News Archive

Erin Frymire’s Paper Named “Top Paper” in Communication & Law Division, NCA Conference

July 31, 2014

Doctoral Candidate Erin Frymire’s paper, “Legal Torture: A Dramatistic Analysis of the CIA’s Special Review: Counterterrorism and Interrogation Activities (September 2001-October 2003)” was named one of the Top Papers in the Communication and Law Division for the upcoming National Communication Association’s annual conference in Chicago.

Tabitha Kenlon (PhD ’14) Accepts Teaching Position at the American University in Dubai

July 22, 2014

We are happy to announce another position accepted by one of our 2014 doctorates.  Tabitha Kenlon has accepted a three-year position as Assistant Professor in the Department of English at the American University in Dubai (http://www.aud.edu/).  She will join Cory Grewell, Ph.D. ’08 (now teaching at Patrick Henry College in Purcellville, VA) in a growing roster of Northeastern alumni who have taught there. For more news about recent placements, click here.

Doctoral Student Kristi Girdharry Receives Outstanding Graduate Teaching Award

April 16, 2014

Doctoral student Kristi Girdharry was selected as one of two recipients of Northeastern University’s Outstanding Graduate Teaching Award. Kristi was nominated by Professors Gallagher and Lerner and was honored by President Aoun at the Academic Honors Convocation on April 16, 2014.

English Department Congratulates Jenna Sciuto and Danielle Skeehan

March 05, 2014

The department congratulates Jenna Sciuto (Ph.D. expected 2014), who has accepted a tenure-track position at the  Massachusetts College of Liberal Arts in North Adams, Massachusetts, and Danielle Skeehan (Ph.D 2013), who has accepted a tenure-track position at Oberlin College.

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Digital Humanities 2014 Conference – Poster Nominations

February 10, 2014

Congratulations to doctoral candidates and NULab for Texts, Maps and Networks graduate fellows Elizabeth Hopwood, Ben Doyle, Alicia Peaker, and Jim McGrath, whose posters have been accepted to the Digital Humanities 2014 Conference. Liz and Ben will present a poster session on the Early Caribbean Digital Archive, and Alicia and Jim will present a poster session on Our Marathon: The Boston Bombing Digital Archive. Digital Humanities is the annual international conference of the Alliance of Digital Humanities Organizations (ADHO), and will be held in Lausanne, Switzerland this July.

Writing Program Partnership Receives Cabot Family Gift

February 03, 2014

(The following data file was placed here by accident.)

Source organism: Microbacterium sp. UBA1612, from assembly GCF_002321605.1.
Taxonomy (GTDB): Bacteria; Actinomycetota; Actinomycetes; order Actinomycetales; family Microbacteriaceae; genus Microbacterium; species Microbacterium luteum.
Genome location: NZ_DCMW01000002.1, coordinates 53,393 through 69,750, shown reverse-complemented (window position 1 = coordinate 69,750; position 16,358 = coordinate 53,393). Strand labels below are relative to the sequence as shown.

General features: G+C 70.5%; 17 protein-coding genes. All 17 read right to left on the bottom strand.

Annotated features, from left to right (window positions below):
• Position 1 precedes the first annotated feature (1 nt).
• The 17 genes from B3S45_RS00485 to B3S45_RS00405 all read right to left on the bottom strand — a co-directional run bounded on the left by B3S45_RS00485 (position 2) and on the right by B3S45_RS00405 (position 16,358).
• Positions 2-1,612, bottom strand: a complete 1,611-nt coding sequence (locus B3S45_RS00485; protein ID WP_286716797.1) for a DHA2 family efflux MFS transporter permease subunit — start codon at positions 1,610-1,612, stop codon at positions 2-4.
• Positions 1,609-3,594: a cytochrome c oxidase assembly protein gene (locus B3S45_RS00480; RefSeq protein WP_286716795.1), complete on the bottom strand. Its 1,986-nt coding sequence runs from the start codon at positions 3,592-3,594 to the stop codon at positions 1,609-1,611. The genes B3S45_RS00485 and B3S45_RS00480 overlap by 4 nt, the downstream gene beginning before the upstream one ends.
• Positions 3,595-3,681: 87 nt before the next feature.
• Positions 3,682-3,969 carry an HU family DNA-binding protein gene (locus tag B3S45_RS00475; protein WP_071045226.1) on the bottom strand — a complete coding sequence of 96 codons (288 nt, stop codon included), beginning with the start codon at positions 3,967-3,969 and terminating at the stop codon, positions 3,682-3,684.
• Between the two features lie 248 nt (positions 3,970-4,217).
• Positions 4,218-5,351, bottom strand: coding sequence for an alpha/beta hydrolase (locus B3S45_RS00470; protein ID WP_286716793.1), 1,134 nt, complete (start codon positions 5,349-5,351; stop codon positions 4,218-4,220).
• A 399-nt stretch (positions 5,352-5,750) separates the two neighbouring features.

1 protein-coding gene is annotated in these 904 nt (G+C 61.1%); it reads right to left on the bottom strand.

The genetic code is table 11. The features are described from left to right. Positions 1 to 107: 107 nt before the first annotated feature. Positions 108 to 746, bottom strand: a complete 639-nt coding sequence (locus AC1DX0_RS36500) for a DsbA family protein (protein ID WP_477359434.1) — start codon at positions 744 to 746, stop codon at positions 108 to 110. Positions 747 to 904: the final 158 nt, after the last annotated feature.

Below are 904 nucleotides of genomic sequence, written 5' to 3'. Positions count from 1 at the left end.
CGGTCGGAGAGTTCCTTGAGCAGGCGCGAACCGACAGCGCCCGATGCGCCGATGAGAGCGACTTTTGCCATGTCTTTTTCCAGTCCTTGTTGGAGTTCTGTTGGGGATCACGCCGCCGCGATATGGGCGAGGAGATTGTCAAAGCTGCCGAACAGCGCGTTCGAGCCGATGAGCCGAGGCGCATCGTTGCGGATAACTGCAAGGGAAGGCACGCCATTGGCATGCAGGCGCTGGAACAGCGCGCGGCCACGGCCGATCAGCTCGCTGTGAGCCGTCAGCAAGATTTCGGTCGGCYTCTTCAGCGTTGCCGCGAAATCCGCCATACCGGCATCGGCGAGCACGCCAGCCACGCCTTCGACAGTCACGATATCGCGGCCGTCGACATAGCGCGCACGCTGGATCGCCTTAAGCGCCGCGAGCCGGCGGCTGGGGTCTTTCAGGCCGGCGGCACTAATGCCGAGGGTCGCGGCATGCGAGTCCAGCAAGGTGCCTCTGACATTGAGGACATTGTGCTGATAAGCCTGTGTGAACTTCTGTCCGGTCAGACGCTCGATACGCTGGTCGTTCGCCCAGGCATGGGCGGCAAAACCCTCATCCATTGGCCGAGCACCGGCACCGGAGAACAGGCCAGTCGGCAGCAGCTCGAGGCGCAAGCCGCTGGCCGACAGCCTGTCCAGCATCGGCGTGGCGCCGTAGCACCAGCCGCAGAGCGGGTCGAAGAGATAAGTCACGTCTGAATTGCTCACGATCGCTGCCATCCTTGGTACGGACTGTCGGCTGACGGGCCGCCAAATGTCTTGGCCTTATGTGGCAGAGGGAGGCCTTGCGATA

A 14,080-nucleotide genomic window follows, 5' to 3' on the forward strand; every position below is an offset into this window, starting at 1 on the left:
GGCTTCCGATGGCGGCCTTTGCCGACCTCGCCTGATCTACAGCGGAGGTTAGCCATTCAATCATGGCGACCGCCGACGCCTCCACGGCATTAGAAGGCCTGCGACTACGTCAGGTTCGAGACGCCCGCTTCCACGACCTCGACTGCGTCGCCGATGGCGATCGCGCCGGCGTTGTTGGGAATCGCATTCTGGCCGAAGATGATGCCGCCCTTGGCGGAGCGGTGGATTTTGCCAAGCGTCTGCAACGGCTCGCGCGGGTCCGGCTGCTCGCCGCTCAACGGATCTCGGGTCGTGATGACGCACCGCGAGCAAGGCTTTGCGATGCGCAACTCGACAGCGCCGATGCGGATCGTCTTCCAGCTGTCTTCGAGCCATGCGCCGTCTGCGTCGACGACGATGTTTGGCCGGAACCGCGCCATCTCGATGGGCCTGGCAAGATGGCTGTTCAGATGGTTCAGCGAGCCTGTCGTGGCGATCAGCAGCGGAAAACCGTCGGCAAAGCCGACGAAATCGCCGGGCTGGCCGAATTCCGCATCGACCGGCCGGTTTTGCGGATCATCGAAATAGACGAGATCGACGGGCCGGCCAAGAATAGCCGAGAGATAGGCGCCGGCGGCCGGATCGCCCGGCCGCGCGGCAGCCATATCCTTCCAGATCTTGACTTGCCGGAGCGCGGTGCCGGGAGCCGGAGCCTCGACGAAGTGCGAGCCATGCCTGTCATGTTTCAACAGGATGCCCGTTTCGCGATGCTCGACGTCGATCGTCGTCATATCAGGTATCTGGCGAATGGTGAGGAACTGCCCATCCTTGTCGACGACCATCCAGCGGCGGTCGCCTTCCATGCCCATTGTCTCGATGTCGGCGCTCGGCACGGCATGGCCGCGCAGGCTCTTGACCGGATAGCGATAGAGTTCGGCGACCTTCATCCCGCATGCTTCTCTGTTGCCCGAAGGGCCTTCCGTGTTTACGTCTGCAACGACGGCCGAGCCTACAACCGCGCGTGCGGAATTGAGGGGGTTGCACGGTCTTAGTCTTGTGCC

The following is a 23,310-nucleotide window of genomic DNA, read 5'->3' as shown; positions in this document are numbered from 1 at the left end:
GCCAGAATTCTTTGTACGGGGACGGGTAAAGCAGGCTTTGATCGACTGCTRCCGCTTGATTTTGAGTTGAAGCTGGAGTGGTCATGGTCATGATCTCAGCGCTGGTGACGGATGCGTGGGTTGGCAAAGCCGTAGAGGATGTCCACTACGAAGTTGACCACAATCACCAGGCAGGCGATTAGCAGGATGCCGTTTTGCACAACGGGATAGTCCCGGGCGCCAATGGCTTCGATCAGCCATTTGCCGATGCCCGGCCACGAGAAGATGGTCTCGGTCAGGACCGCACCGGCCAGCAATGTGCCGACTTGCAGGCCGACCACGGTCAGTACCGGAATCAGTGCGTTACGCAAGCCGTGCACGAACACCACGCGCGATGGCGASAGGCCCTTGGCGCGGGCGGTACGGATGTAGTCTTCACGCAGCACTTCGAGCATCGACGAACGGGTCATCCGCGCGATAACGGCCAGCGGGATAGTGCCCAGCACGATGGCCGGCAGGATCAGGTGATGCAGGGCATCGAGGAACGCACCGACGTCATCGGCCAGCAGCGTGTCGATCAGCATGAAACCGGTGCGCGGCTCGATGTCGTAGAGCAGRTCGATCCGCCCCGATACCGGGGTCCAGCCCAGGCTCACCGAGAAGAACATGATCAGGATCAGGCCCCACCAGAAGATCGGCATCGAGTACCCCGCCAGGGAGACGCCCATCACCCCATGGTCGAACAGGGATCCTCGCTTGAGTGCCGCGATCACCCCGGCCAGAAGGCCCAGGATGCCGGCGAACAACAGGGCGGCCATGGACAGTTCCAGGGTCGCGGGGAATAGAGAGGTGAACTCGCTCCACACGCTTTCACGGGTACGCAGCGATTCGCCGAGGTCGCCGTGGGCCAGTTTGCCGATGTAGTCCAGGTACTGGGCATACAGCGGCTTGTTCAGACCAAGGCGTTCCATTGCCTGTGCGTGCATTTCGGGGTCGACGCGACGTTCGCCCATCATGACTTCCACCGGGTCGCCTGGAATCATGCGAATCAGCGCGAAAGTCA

The Writing Program‘s partnership with 826 Boston, which supports a Writing Center at the John D. O’Bryant School of Mathematics and Science in Roxbury has received a gift from the Cabot Family Charitable Trust.   Congratulations to Professors Chris Gallagher and Neal Lerner for their leadership in this community project.

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CCCC Outstanding Book Award for Mya Poe

February 03, 2014

 

Congratulations to Professor Mya Poe, who, with Professor Asao Inoue (CSU Fresno) has received the CCCC Outstanding Book Award for 2014 in the Edited Collection category for their book Race and Writing Assessment.  Professor Poe is working on a book entitled “The Consequences of Writing Assessment” about the effects of writing assessment on diverse students.

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Dr. Hanna Musiol (Ph.D. ’11) Creates Digital Storytelling Archive

November 04, 2013

Dr. Hanna Musiol (Ph.D. ’11) created an open access digital storytelling archive, The Immigrant Experience Initiative, at University of Massachusetts Boston.

Linguistics meets “legalese”

November 01, 2013

“Linguistics meets ‘legalese’: syntax, semantics, and jury instruction reform,” a report on recent research of the Plain English Jury Instruction Project, will be presented at the 2014 Linguistics Society of America Annual Meeting, January 2-5 in Minneapolis. This joint initiative of the Massachusetts Bar Association and Northeastern University involves Principal Investigator Janet Randall, two graduate students, and five undergraduates and is supported by funding from the CSSH’s Research Development Fund and Undergraduate Research Initiative.

Doctoral Candidate Steven Kapica Publication

October 07, 2013

Congratulations to Doctoral Candidate Steven Kapica whose article, “The Multivalent Feminism of The Notorious Bettie Page,” has been accepted for publication in Jump Cut 55 (Fall 2013).  (The Fall issue will go live in mid-November.) Mr. Kapica describes his article as one that “explores how Mary Harron’s 2005 film, The Notorious Bettie Page, affords us a way to understand the problems inherent in cinematically representing a female sexuality commensurate with current feminist schemas.”  Jump Cut debuted as a film publication in 1974 and its three founders, John Hess, Chuck Kleinhans, and Julia Lesage, continue to publish material on film and other media.

Doctoral Candidate Genie Giaimo Publication & Presentation

September 30, 2013

Congratulations to Doctoral Candidate Genie Giaimo on her publication, “Salvation in the Wilderness: Early African American Spiritual Autobiography’s Appropriation of the American Jeremiad, an Eco-Critical Analysis,” in Ecology and Life Writing.  Ed. Alfred Hornung and Zhao Baisheng. Heidelberg:  Universitätsverlag, 2013):  109-22.